Original Run: April 7, 2019 - June 23, 2019 Number of Episodes: 12 Genre: Action, Drama, Fantasy Based on the Video Game: Shoumetsu Toshi
***Warning, the following may contain spoilers for Shoumetsu Toshi. Reader discretion is advised.***
Without warning, an entire city disappeared. Thousands met an unknown fate as a result of the phenomenon which has come to be known as the Lost. However, there was one survivor.
Following that horrific nightmare, young Yuki (voiced by Kana Hanazawa) was taken into custody by the mysterious Agency. In the eyes of this dark organization, Yuki possesses unique abilities, and harnessing those abilities could bring forth potentially limitless possibilities.
One day, a professional contract courier named Takuya (voiced by Tomokazu Sugita) rescues Yuki from the Agency. Upon returning to Takuya’s base, a long lost message for Yuki had finally been deciphered. It is from Yuki’s father, and it simply reads:
Yuki, I am waiting in the Lost.
At that, Takuya’s new job is to take Yuki to the place where it all started. Unfortunately, there are many out there who intend to stop Takuya and recapture Yuki, no matter the costs.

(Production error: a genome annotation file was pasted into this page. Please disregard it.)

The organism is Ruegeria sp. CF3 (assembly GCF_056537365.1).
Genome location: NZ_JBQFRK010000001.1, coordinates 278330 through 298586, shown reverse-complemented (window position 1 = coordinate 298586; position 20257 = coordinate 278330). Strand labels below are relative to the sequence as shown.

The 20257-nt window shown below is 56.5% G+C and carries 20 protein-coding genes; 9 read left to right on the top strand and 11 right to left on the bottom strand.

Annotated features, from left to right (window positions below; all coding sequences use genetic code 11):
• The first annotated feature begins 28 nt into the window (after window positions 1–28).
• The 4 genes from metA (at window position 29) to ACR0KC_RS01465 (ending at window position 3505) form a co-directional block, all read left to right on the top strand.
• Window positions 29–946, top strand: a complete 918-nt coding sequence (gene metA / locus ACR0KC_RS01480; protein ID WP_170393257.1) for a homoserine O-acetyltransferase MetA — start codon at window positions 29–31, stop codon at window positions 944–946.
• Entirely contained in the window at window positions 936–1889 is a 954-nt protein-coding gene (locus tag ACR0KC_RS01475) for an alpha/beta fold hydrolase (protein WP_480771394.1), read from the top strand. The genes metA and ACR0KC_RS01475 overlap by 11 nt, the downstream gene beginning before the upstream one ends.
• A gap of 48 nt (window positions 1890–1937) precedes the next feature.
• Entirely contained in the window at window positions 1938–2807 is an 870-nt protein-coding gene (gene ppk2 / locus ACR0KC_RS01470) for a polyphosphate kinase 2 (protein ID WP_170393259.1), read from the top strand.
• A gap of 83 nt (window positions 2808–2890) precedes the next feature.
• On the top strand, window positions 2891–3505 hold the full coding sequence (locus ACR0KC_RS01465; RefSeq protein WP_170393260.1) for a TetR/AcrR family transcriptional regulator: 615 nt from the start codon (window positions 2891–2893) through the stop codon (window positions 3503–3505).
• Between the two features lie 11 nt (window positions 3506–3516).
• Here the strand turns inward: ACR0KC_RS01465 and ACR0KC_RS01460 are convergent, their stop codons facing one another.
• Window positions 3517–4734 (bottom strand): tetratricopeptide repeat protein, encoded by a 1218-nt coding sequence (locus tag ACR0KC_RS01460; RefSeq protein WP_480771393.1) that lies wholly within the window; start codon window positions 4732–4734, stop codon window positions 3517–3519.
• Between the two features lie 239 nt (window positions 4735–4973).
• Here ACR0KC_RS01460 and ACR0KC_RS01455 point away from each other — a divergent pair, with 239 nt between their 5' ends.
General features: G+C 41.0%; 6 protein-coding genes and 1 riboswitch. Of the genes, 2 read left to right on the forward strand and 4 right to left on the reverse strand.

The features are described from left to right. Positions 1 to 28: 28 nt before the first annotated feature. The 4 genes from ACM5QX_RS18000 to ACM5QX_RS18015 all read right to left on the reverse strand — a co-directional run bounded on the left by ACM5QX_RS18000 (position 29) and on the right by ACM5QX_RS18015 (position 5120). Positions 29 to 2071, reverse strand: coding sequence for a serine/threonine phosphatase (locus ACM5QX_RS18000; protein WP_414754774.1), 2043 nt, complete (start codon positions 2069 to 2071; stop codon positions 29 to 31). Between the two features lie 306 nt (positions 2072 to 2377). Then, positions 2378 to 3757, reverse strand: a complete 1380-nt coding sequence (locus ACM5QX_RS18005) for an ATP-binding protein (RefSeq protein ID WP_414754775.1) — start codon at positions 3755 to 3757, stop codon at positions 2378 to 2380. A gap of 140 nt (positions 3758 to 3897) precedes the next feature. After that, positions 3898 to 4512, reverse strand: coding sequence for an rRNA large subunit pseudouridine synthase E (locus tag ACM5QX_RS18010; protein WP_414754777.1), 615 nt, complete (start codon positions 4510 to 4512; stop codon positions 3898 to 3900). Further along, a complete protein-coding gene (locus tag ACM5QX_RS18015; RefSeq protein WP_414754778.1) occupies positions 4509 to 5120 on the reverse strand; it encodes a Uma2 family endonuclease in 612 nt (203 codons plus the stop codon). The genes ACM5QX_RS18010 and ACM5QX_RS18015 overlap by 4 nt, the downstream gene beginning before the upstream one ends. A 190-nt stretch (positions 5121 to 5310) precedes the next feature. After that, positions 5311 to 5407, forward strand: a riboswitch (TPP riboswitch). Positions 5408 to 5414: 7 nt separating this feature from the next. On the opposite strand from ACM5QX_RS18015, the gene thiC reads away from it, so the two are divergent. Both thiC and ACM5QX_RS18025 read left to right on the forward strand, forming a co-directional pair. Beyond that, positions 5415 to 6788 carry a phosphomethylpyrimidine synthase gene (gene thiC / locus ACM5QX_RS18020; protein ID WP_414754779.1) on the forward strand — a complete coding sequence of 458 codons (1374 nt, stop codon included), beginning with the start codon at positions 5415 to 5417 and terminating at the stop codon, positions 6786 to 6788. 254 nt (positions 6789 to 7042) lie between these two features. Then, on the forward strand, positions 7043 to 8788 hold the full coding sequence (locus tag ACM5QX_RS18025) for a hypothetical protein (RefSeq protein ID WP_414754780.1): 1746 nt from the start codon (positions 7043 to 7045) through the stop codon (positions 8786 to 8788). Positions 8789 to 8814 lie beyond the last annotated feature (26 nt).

Given this is a series-specific review, it would make sense to expect you are reading this post because you’re wondering if Shoumetsu Toshi is right for you.
Let me save you some time: It’s probably not.
Shoumetsu Toshi was amazingly dull. However, the reasons for its blandness got me thinking. This series reminded me of its fellow 2019 release, Fairy Gone. That show was also quite boring. And yet, the reasons why Fairy Gone and Shoumetsu Toshi failed were different despite having the same result.
But we will discuss that soon; like really soon. For the time being, with this being the Series Positives section and everything, I guess we should talk about the things Shoumetsu Toshi did well.
Yuki was decent.
I say that, but to be completely honest with you, I think I am a bit biased in this regard. Let me explain.
Yuki, to her credit, was not a whiny character, and I think that alone was surprising. Given Shoumetsu Toshi‘s story – which in the grand scheme of things, wasn’t atrocious – Yuki could have easily been someone stuck in a perpetual gloom. She had the makings of someone quick to give up, and thus, she would have been a drag to everyone around her. While at times Yuki was down on herself, she never stopped trying.